While incidences of metastatic breast cancer are increasing, so is survival.
A new study published by Cancer Epidemiology found that cases of metastatic breast cancer (MBC) in the United States is increasing. The authors believe that this trend is likely the result of an aging population and improved screenings.
In the study, the investigators estimated the number of women with MBC, including patients diagnosed with metastatic disease and those whose breast cancer metastasized after initial diagnosis. Despite increases in cases of MBC, the investigators discovered that relative survival for patients initially diagnosed with metastatic disease has been improving.
These findings highlight a knowledge gap about how to address the needs of patients with MBC, according to the authors.
“Even though this group of patients with MBC is increasing in size, our findings are favorable,” said researcher Angela Mariotto, PhD. “This is because, over time, these women are living longer with MBC. Longer survival with MBC means increased needs for services and research. Our study helps to document this need.”
The authors were able to estimate the number of women initially diagnosed with MBC; however, data for patients whose disease later metastasized due to progression or recurrence are lacking, according to the study. Currently, registries do not collect data on recurrent disease.
To create a more accurate estimate, the authors included data from the National Cancer Institute’s Surveillance, Epidemiology, and End Results Program for patients whose disease metastasized after diagnosis.
As of January 1, 2017, the authors estimated that more than 150,000 patients had MBC, with 75% receiving an initial diagnosis of an earlier stage, according to the study.
While metastatic disease generally has a poor prognosis, the researchers discovered that survival of patients initially diagnosed MBC was increasing.
The authors estimated that the 5-year survival for patients diagnosed with MBC between 15 and 49 years increased from 18% to 36% between 1992 to 1994 and 2005 and 2012, according to the study. The median relative survival time increased from 22.3 months to 38.7 months during this time.
For women diagnosed with MBC between 50 and 64 years, median relative survival increased from 19.1 months to 29.7 months.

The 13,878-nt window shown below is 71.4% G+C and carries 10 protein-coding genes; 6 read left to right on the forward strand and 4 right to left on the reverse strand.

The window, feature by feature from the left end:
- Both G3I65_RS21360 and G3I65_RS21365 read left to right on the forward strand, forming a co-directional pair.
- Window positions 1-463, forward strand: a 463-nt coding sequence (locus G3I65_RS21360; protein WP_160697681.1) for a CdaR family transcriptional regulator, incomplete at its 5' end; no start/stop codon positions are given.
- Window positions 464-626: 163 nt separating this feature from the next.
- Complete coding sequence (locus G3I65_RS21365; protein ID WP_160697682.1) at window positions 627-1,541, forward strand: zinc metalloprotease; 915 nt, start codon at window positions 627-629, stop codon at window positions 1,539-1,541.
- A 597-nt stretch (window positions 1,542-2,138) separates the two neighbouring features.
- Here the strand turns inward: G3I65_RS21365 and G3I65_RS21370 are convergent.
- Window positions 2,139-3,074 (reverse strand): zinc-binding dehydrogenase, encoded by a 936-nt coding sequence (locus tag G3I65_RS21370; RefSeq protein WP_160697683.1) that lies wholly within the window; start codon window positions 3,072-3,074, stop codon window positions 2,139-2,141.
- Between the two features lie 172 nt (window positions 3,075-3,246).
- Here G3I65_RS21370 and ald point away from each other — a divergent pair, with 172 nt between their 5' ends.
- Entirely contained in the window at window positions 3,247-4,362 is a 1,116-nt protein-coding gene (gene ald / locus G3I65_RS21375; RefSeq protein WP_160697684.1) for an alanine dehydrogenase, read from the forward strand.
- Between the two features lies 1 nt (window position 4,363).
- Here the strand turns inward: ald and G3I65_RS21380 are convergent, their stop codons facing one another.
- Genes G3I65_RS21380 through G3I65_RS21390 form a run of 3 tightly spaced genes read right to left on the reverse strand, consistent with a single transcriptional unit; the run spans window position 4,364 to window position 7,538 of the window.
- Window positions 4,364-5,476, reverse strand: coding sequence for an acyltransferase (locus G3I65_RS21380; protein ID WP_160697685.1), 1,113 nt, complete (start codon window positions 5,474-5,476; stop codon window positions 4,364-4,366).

Overall, the authors found that more than 11% of patients diagnosed with MBC between 2000 and 2004 who were under the age of 64 survived at least 10 years, which represents a small increase, according to the study.
Based on their findings, the authors projected that the number of patients living with MBC increased 4% from 1990 to 2000 and 17% from 2000 to 2010. From 2010 to 2020, the investigators predict that the number will increase 31%.
Approximately 40% of patients with MBC had the condition for 2 years or less, while only 34% of patients had it for at least 5 years.
This study provides a more accurate picture of the number of patients with MBC in the United States. These findings may help with planning and providing more optimal care for these patients, according to the study.
Since recurrent cancer can be diagnosed through varying methods at numerous locations, collecting data can be challenging. The National Cancer Institute is funding studies to identify new ways to leverage existing data to capture recurrence data.
“These findings make clear that the majority of MBC patients, those who are diagnosed with non-metastatic cancer but progress to distant disease, have never been properly documented,” Dr Mariotto said. “This study emphasizes the importance of collecting data on recurrence at the individual level in order to foster more research into the prevention of recurrence and the specific needs of this growing population.”